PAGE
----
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Homework Help: Question about centripital force/friction/etc.

  1. Feb 6, 2008 #1
    "What is the smallest radius of an unbanked (flat) track around which a bicyclist can travel if her speed is 24 km/h and the coefficient of static friction between tires and track is 0.30?"

    v = 24 km/h
    us = 0.30

    I know

    (us)(Fn) = m(v^2/r)

    but I am stumped as to how to get r from this, so I am thinking maybe I have the wrong equation? I just am so unsure of what to do!

  2. jcsd
  3. Feb 6, 2008 #2
    in this case what is the normal force equal to?
  4. Feb 6, 2008 #3
    I think that's what I'm not sure about...

    Wouldn't the normal force be equal to the downward pull of gravity on the bike/person in this case (mg)? In which case, mass is not known. =[
  5. Feb 6, 2008 #4
    well in that case you got mass on both sides of the equation, and they are both the same mass right?
  6. Feb 6, 2008 #5

    Wow. I didn't even realize that. I'm an idiot. Thank you kindly, sir.
  7. Feb 6, 2008 #6
    Wait, somethings wrong... my answers aren't correct.


    (us)(Fn) = m(v^2/r)

    (us)(mg) = m(v^2/r)

    canceling masses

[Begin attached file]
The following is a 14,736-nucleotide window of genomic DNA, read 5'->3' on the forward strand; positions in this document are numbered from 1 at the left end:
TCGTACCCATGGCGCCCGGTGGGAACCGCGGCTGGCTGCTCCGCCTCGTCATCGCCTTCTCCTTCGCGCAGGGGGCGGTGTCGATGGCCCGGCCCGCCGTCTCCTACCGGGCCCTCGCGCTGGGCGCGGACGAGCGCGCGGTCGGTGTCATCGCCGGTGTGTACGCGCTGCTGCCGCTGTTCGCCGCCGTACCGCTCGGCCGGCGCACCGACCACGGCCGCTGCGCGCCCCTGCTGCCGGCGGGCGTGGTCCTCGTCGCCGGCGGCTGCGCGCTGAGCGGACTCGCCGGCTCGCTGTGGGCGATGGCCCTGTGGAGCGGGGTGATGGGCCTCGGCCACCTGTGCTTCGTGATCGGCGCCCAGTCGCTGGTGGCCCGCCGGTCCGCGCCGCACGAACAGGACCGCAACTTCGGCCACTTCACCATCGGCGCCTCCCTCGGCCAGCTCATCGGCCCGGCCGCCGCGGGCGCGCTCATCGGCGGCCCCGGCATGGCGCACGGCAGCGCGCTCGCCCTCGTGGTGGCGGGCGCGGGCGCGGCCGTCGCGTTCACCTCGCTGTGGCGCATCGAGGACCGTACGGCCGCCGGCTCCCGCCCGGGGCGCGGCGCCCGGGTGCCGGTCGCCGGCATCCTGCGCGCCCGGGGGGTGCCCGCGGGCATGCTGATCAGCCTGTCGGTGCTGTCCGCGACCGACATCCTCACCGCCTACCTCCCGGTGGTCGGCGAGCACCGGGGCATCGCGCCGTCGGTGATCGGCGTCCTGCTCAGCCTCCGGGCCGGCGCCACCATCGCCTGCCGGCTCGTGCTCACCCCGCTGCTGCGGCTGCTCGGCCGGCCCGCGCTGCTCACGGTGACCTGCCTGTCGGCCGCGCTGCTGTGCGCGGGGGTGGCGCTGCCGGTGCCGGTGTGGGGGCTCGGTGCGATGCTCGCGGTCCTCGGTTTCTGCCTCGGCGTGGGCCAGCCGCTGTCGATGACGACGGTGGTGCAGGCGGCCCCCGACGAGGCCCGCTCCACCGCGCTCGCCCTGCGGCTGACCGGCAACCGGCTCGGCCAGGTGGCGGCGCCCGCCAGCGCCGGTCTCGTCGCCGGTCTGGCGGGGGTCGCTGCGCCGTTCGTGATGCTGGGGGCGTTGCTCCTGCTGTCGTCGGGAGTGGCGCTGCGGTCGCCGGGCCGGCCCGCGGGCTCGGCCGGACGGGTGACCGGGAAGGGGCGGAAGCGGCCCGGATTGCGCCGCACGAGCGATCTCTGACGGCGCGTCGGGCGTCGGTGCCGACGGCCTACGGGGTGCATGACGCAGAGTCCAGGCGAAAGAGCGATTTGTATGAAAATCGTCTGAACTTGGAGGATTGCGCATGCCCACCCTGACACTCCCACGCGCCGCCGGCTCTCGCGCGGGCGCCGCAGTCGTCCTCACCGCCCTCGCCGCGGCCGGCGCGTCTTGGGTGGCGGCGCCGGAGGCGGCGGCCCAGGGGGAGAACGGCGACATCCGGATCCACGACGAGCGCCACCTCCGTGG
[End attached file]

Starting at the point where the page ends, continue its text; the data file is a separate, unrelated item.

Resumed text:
(us)g = (v^2/r)

    solving for r

    r = (v^2) / (us)g

    r = (24^2) / (.30)(9.8)

    r = 576 / 2.94

    r = 195

    and that's not the right answer... =[

    Does Fn = something other than just mg? I'm not sure, really!
  8. Feb 6, 2008 #7
    Equilibrium of forces, F(net)=0 so F(friction)+F(centripetal)=0
  9. Feb 6, 2008 #8
    :confused: I guess I'm just confused as to how that will help me find the radius of the track... I mean, the Forces in the y direction cancel, but how does that help with r? Yikes this problem seems so simple but it's been stumping me for hours.
  10. Feb 6, 2008 #9
    The forces in the y (vertical) direction cancel because the ground provides the normal force that counteracts the gravitational force. The forces in the horizontal direction, on the line through the center of the track, cancel because friction from the ground balances the centripetal force. Friction is dependent on the normal force, but it acts horizontally.

    As Mthees08 said, [itex]F_{\text{friction}} = F_{\text{centripetal}} = \text{?}[/itex]. From the equation for centripetal force, think about what happens when radius decreases. What must also happen to the friction? How long can friction keep balancing centripetal force?
  11. Feb 7, 2008 #10

    yep thats correct, but dotn forget that its: negative m*v^2/r, and negative Ff sice they both point inward toward the center
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